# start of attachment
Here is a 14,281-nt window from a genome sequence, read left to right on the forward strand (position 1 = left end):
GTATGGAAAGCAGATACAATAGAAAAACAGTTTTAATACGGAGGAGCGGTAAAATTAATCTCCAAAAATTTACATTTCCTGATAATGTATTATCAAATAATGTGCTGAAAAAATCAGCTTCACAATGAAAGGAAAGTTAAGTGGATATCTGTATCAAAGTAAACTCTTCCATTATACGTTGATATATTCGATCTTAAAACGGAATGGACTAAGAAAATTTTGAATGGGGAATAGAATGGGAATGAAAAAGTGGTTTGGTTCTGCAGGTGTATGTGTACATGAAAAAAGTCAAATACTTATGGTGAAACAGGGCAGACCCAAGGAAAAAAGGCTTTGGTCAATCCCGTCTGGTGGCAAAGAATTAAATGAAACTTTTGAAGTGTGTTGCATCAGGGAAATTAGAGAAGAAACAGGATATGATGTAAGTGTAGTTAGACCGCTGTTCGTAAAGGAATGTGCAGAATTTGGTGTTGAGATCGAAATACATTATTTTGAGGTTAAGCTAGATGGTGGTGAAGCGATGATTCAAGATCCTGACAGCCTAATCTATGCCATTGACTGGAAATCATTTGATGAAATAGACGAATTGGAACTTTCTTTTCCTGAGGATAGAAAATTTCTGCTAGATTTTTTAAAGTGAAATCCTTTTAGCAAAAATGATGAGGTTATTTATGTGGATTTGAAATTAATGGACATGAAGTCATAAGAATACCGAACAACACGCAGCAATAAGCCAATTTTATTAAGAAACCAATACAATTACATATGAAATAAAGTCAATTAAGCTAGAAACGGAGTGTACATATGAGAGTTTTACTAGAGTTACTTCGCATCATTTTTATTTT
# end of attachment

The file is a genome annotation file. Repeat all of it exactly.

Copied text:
Here is a 14,281-nt window from a genome sequence, read left to right on the forward strand (position 1 = left end):
GTATGGAAAGCAGATACAATAGAAAAACAGTTTTAATACGGAGGAGCGGTAAAATTAATCTCCAAAAATTTACATTTCCTGATAATGTATTATCAAATAATGTGCTGAAAAAATCAGCTTCACAATGAAAGGAAAGTTAAGTGGATATCTGTATCAAAGTAAACTCTTCCATTATACGTTGATATATTCGATCTTAAAACGGAATGGACTAAGAAAATTTTGAATGGGGAATAGAATGGGAATGAAAAAGTGGTTTGGTTCTGCAGGTGTATGTGTACATGAAAAAAGTCAAATACTTATGGTGAAACAGGGCAGACCCAAGGAAAAAAGGCTTTGGTCAATCCCGTCTGGTGGCAAAGAATTAAATGAAACTTTTGAAGTGTGTTGCATCAGGGAAATTAGAGAAGAAACAGGATATGATGTAAGTGTAGTTAGACCGCTGTTCGTAAAGGAATGTGCAGAATTTGGTGTTGAGATCGAAATACATTATTTTGAGGTTAAGCTAGATGGTGGTGAAGCGATGATTCAAGATCCTGACAGCCTAATCTATGCCATTGACTGGAAATCATTTGATGAAATAGACGAATTGGAACTTTCTTTTCCTGAGGATAGAAAATTTCTGCTAGATTTTTTAAAGTGAAATCCTTTTAGCAAAAATGATGAGGTTATTTATGTGGATTTGAAATTAATGGACATGAAGTCATAAGAATACCGAACAACACGCAGCAATAAGCCAATTTTATTAAGAAACCAATACAATTACATATGAAATAAAGTCAATTAAGCTAGAAACGGAGTGTACATATGAGAGTTTTACTAGAGTTACTTCGCATCATTTTTATTTT